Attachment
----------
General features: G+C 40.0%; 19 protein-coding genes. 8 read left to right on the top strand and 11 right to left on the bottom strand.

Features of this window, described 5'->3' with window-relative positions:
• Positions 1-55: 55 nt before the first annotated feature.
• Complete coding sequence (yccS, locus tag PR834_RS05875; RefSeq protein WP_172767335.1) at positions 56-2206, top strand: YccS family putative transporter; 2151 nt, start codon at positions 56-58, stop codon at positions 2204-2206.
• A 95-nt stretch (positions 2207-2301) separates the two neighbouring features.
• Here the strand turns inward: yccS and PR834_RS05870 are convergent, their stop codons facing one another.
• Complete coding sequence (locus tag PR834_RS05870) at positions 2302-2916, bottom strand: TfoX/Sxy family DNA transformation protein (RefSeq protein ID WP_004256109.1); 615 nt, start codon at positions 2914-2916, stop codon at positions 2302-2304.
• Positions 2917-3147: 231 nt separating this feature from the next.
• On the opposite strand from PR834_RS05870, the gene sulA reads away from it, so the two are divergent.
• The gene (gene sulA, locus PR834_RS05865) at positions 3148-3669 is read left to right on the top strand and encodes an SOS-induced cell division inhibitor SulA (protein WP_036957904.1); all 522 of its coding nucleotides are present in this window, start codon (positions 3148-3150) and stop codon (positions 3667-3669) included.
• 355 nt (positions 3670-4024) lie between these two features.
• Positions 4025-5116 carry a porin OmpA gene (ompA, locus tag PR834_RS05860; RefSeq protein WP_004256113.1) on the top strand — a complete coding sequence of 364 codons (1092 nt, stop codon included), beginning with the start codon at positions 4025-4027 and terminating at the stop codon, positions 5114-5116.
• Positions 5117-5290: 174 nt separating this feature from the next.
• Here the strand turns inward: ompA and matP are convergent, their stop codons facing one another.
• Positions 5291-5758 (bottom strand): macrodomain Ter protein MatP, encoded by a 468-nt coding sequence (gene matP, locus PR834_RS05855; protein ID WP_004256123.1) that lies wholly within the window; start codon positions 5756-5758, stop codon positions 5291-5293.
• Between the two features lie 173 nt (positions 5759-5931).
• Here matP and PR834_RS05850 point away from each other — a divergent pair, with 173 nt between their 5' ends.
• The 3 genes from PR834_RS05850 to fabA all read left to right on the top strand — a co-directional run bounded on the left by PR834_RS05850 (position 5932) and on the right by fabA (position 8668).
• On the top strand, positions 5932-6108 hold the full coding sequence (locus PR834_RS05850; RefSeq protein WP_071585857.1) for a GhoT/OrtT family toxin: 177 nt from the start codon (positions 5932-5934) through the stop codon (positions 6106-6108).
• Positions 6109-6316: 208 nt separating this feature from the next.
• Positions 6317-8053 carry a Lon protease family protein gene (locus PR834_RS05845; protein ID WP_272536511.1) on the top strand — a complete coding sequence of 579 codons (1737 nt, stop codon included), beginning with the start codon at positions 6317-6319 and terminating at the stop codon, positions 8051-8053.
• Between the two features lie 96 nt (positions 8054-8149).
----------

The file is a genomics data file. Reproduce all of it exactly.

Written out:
General features: G+C 40.0%; 19 protein-coding genes. 8 read left to right on the top strand and 11 right to left on the bottom strand.

Features of this window, described 5'->3' with window-relative positions:
• Positions 1-55: 55 nt before the first annotated feature.
• Complete coding sequence (yccS, locus tag PR834_RS05875; RefSeq protein WP_172767335.1) at positions 56-2206, top strand: YccS family putative transporter; 2151 nt, start codon at positions 56-58, stop codon at positions 2204-2206.
• A 95-nt stretch (positions 2207-2301) separates the two neighbouring features.
• Here the strand turns inward: yccS and PR834_RS05870 are convergent, their stop codons facing one another.
• Complete coding sequence (locus tag PR834_RS05870) at positions 2302-2916, bottom strand: TfoX/Sxy family DNA transformation protein (RefSeq protein ID WP_004256109.1); 615 nt, start codon at positions 2914-2916, stop codon at positions 2302-2304.
• Positions 2917-3147: 231 nt separating this feature from the next.
• On the opposite strand from PR834_RS05870, the gene sulA reads away from it, so the two are divergent.
• The gene (gene sulA, locus PR834_RS05865) at positions 3148-3669 is read left to right on the top strand and encodes an SOS-induced cell division inhibitor SulA (protein WP_036957904.1); all 522 of its coding nucleotides are present in this window, start codon (positions 3148-3150) and stop codon (positions 3667-3669) included.
• 355 nt (positions 3670-4024) lie between these two features.
• Positions 4025-5116 carry a porin OmpA gene (ompA, locus tag PR834_RS05860; RefSeq protein WP_004256113.1) on the top strand — a complete coding sequence of 364 codons (1092 nt, stop codon included), beginning with the start codon at positions 4025-4027 and terminating at the stop codon, positions 5114-5116.
• Positions 5117-5290: 174 nt separating this feature from the next.
• Here the strand turns inward: ompA and matP are convergent, their stop codons facing one another.
• Positions 5291-5758 (bottom strand): macrodomain Ter protein MatP, encoded by a 468-nt coding sequence (gene matP, locus PR834_RS05855; protein ID WP_004256123.1) that lies wholly within the window; start codon positions 5756-5758, stop codon positions 5291-5293.
• Between the two features lie 173 nt (positions 5759-5931).
• Here matP and PR834_RS05850 point away from each other — a divergent pair, with 173 nt between their 5' ends.
• The 3 genes from PR834_RS05850 to fabA all read left to right on the top strand — a co-directional run bounded on the left by PR834_RS05850 (position 5932) and on the right by fabA (position 8668).
• On the top strand, positions 5932-6108 hold the full coding sequence (locus PR834_RS05850; RefSeq protein WP_071585857.1) for a GhoT/OrtT family toxin: 177 nt from the start codon (positions 5932-5934) through the stop codon (positions 6106-6108).
• Positions 6109-6316: 208 nt separating this feature from the next.
• Positions 6317-8053 carry a Lon protease family protein gene (locus PR834_RS05845; protein ID WP_272536511.1) on the top strand — a complete coding sequence of 579 codons (1737 nt, stop codon included), beginning with the start codon at positions 6317-6319 and terminating at the stop codon, positions 8051-8053.
• Between the two features lie 96 nt (positions 8054-8149).